Updates from Monday, July 14
Ravens starting cornerback Jimmy Smith isn't expected to face discipline from the NFL stemming from his arrest in Towson on Saturday night for misdemeanor disorderly conduct.
Based on precedent along with the rules of the NFL personal-conduct policy in the league's collective bargaining agreement, this incident isn't regarded as a serious enough legal matter for Smith to be punished by NFL commissioner Roger Goodell.
Baltimore Ravens cornerback Jimmy Smith was arrested Saturday night and charged with disorderly conduct after an incident with a police officer at a bar in Towson, Maryland.
Baltimore County police officials confirmed the arrest to Aaron Wilson of The Baltimore Sun, stating Smith failed to comply with orders while they were trying to help an unconscious woman in The Greene Turtle's bathroom. The report alleges that Smith was attempting to assist the woman but became uncooperative with police when they arrived on the scene.
Smith allegedly refused to move away from the unnamed woman and allow the medical professionals to assist her, leading to his arrest. Per Wilson:
According to the police report, Smith was told that because he wasn't related to the woman and wasn't helping her that he needed to leave so that medical personnel could attend to her and Smith replied: "I am helping her."
According to the police report, Smith was asked three times by an officer to leave the restroom before being ushered out to the hallway. Smith allegedly cursed at the arresting officer and asked him "What the [expletive] are you gonna do?" When told again to leave, Smith replied: [Expletive] you. What the [expletive] are you gonna do?"
According to the police report, Smith said he and the woman had done a photoshoot earlier in the evening. Police say Smith told the officers, "The only reason you arrested me is so you could get on the news."
He was brought in to the Towson police precinct and booked on misdemeanor disorderly conduct. Police released him from custody at 11:15 p.m. ET Saturday night after issuing him a citation.
In Maryland, disorderly conduct is punishable by up to 60 days in jail, a $500 fine or both. Per Wilson's report, the police stated that Smith was cooperative after being arrested.
"We're gathering information about this," Ravens Senior Vice President of Public and Community Relations Kevin Byrne told Wilson.
Smith, 25, was the Ravens' first-round pick in 2011 (No. 27 overall). He's since become an integral member of their defense, flourishing last season as he moved into a full-time starter role.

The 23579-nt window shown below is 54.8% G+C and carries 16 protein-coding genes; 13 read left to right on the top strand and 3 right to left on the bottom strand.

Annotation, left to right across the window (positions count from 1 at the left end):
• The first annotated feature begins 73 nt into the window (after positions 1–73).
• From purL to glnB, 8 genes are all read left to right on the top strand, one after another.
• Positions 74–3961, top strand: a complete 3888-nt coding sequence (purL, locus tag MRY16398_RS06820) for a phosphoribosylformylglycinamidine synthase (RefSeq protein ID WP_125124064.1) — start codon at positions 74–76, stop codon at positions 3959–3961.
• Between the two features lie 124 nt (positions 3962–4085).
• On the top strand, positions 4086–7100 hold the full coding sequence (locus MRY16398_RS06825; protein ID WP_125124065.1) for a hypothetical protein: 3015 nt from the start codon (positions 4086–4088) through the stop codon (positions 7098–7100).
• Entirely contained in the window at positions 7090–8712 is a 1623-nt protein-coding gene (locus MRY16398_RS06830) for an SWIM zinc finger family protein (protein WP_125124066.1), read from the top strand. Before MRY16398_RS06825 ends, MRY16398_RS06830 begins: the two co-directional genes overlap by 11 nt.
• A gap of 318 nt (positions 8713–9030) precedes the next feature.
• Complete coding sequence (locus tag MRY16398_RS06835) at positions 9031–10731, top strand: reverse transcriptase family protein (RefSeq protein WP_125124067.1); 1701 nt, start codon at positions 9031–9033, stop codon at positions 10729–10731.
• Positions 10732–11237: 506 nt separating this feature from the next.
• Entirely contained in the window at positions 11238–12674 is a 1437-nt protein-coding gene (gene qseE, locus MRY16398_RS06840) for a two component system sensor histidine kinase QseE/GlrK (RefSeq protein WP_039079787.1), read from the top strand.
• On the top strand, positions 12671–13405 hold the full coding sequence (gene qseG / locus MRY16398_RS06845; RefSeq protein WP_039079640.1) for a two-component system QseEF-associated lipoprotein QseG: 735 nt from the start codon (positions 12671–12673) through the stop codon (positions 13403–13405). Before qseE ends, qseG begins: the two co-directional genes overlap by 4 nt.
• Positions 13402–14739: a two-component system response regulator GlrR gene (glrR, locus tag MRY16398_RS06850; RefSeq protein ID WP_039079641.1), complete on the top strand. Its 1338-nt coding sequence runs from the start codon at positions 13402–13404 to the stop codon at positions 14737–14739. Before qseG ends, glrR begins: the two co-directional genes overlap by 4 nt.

Playing in all 16 games, Smith tallied 58 tackles, two forced fumbles and two interceptions as part of a Ravens secondary that allowed the third-lowest completion percentage in football (56.9). Football Outsiders measured the Ravens as the NFL's ninth-best pass defense.
CSNBaltimore.com's Clifton Brown notes Smith's assets:
Smith isn't at the Pro Bowl level of [Joe] Haden, [Richard] Sherman or Patrick Peterson of the Cardinals—the next corner likely to sign a megadeal. But Smith is young (25 years old) with the size (6-foot-2) and quickness to match up with the league's taller receivers.
Though Smith isn't considered among the best lockdown cornerbacks in football, one could argue that he's been underrated. Smith ranked 20th last season in Pro Football Focus' (subscription required) coverage snaps-per-receptions metric, ahead of players like Haden and Tarell Brown. The move into the starting lineup seemed to unlock a newfound confidence, although Smith is still below average against the run.
His 2013 season was promising enough that the Ravens picked up the fifth-year option on his rookie contract in April. The move was expected to be a precursor to a long-term extension between the two sides.
"We are hopeful that we can sign Jimmy long-term," head coach John Harbaugh told reporters at the NFL owners meetings. "That will be our goal."
It's unclear how much Smith's arrest will affect the Ravens' planning. He's the fifth player on the roster to be arrested this offseason. Running backs Ray Rice and Lorenzo Taliaferro, offensive lineman Jah Reid and wide receiver Deonte Thompson were previously booked on varying charges.
Smith's situation is another frustration for a franchise that's seen too many players with off-field problems this summer. Factoring in his myriad issues prior to being drafted—the Ravens selected him amid significant character red flags—the team may also choose to look at Smith's arrest differently than others.
The Ravens have time to sort it out. By accepting his option for 2015, the team could play out the next two seasons without an extension. That would protect the Ravens against any further incidents, as the fifth year is only guaranteed for injury.
Either way, Baltimore will likely allow the legal process to play itself out before making any decisions or public proclamations.
Follow Tyler Conway (@tylerconway22) on Twitter.